In February 1958, the T-33 training at Royal Canadian Air Force station Gimli, already far behind schedule, was thrown into chaos. Southern Manitoba, where Gimli was located, was hit by an extended shot of freezing rain followed by a flash freeze; as far as the weather forecasters could see, there was no relief. Like the rest of Course 5701, I’d just finished ground school and perfected my drills in the static trainer, and this latest slap in the face from Mother Nature was keeping me from fulfilling my hopes and dreams of finally flying a jet.
Clearing the ice from taxiways and runways weighed heavily on the minds of the few officers who had remained reasonably sober during the extended station stand-down.
One early afternoon when we were skulking around in the smoky Flight Cadets’ mess where, unlike the officers, we were denied alcohol until after supper, an officer bounded in and bellowed: “Right—I need three volunteers!”
We three crowded onto the ladder of a T-33 while the instructor who plucked us from the Flight Cadet’s mess sat in the cockpit, describing and miming what we were going to do. I couldn’t believe it. Ahead of my classmates, I was actually going to start up and run the engine of a jet. The idea was to have a tractor tow a T-33 out onto the icy paved surfaces of the airport, followed by a bulldozer. Coordinating with only hand signals, I would hold the T-Bird’s brakes full on, and the bulldozer would position itself strategically behind the jet’s tailpipe. At the arranged signal, I would advance power to 50 percent, and the boiling-hot jet blast would deflect down off the bulldozer blade toward the pavement and voilà—melt the ice. If more heat was needed, the tractor driver would wave his hand over his head for either more or less power.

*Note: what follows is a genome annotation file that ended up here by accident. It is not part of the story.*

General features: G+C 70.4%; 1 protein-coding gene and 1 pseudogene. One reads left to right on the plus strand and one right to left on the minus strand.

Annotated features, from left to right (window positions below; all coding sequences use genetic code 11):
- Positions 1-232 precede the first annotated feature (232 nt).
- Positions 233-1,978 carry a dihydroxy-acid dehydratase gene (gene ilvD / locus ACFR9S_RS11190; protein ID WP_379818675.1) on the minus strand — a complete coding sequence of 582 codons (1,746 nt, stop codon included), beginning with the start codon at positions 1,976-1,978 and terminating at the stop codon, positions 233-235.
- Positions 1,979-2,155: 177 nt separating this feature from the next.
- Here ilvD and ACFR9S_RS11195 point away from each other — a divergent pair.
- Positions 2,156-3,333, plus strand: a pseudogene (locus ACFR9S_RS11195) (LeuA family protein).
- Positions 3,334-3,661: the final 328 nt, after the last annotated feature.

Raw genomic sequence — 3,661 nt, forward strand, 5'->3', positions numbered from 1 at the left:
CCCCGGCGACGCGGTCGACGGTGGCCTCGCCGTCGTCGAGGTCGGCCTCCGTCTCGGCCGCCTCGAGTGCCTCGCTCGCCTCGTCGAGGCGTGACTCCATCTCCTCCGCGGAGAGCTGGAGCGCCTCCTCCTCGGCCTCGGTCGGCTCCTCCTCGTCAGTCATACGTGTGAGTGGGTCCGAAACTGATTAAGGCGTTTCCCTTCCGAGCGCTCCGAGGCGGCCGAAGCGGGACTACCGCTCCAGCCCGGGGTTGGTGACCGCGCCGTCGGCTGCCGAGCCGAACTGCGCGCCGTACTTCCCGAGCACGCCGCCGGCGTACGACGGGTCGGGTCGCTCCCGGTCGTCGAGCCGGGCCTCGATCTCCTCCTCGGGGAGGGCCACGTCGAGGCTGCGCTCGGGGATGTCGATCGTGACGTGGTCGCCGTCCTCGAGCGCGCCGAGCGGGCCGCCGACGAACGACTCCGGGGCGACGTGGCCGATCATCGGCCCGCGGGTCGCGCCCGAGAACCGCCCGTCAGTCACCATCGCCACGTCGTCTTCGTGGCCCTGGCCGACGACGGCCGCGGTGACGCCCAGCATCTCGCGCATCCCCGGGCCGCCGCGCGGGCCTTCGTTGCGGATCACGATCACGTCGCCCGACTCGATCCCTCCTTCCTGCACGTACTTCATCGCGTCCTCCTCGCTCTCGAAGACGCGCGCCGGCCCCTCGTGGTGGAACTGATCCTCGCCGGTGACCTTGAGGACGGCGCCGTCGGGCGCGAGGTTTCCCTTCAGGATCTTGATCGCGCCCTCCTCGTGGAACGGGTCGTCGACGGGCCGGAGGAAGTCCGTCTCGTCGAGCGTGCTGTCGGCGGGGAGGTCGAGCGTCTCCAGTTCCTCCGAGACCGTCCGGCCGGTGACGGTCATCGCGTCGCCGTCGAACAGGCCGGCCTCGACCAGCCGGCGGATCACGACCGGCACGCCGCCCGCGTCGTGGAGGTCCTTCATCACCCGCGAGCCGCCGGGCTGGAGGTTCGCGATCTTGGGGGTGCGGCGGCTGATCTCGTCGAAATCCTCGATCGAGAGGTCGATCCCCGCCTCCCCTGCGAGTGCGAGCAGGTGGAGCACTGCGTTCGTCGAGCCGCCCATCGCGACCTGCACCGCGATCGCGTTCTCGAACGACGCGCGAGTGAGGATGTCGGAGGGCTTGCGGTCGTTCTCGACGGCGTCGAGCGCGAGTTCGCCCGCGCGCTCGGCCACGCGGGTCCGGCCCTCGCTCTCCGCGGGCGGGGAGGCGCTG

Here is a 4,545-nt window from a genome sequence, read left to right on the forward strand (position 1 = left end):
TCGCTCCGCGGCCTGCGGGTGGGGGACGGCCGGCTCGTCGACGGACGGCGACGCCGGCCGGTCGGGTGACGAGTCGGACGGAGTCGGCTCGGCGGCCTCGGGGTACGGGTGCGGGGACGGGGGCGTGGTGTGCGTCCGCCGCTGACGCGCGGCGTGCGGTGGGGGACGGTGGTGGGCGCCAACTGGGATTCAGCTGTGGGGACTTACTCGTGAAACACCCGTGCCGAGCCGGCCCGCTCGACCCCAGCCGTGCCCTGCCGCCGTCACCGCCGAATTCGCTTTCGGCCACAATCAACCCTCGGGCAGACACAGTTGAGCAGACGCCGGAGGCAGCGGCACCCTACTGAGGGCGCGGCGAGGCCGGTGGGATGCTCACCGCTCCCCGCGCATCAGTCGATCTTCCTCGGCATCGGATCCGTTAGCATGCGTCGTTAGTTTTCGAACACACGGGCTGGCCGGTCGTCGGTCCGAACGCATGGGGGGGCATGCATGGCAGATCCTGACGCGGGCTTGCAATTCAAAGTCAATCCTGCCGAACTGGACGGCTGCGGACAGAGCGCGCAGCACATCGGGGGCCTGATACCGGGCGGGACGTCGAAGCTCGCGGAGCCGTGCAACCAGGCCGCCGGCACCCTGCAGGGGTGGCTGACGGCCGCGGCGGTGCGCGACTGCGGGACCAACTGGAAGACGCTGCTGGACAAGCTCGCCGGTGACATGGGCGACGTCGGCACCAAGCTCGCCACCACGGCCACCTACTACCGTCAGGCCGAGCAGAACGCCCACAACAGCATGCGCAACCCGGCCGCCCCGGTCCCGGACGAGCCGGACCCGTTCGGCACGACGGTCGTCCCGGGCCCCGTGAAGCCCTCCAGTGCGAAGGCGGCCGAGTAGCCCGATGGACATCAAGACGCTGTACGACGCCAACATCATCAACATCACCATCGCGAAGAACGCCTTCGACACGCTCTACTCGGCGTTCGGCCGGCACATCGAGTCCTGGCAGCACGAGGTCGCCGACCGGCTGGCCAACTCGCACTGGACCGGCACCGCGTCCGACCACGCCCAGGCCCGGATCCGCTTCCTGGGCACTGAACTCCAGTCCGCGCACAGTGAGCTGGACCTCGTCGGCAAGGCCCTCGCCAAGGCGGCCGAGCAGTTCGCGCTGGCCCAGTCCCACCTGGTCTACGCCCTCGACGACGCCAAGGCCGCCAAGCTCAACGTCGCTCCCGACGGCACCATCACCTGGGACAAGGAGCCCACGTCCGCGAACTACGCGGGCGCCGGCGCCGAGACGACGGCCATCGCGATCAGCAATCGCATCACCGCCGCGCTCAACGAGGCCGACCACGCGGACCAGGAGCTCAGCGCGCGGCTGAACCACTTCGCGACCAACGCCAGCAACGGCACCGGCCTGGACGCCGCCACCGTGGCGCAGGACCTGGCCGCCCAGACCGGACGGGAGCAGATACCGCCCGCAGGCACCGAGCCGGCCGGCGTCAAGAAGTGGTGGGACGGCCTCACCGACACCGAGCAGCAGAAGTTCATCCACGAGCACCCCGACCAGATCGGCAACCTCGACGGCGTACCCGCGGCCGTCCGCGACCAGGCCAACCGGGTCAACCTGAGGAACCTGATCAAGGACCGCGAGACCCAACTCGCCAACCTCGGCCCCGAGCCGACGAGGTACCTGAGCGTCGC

I was the guinea pig to test the procedure. If it worked, my two classmates would join me in an echelon left formation made up of three tractors towing three T-33s, trailed by three bulldozers, to creep slowly down one of the runways, clearing it of ice.
It worked well for the first few tries. Coordinating all the hand signals was a bit confusing but they worked, and we de-iced a taxiway without incident. Now for the main event: the runway.
The tractor driver in front gave the signal that he’d set the tractor brake. I replied by giving the signal that the T-Bird’s brakes were set, and since I couldn’t see behind, I guessed the bulldozer guy was doing what he was supposed to be doing. I advanced the power slowly, and everything was going well.
But the laws of physics would not be denied: The roaring Rolls-Royce Nene engine was more than enough to overcome the locked brakes and the combined weight of the tractor, aircraft, and tow bar, and the ice, unsurprisingly, was slippery. There may have been a possible dithering of hand signals between the tug driver and me. Suddenly I could see the tractor sliding sideways from dead ahead to the left. What the heck was the driver doing? The tractor seemed to move faster and faster. Then the driver seemed to be violently trying to slash his own throat. Finally it dawned on me. Oh I see, I thought, he wants me to shut down. I sheepishly did.
The only injuries were a slightly damaged nose gear, a bent tow bar, and my badly bruised ego. It could have been worse. Both the tractor and the bulldozer driver were spared the haranguing I got from the station commanding officer, but even up to my last flight, when years later I parked a 747-400 at Gate 104 at Toronto’s Pearson International Airport, I always had a twinge of anxiety at the start of every push-back.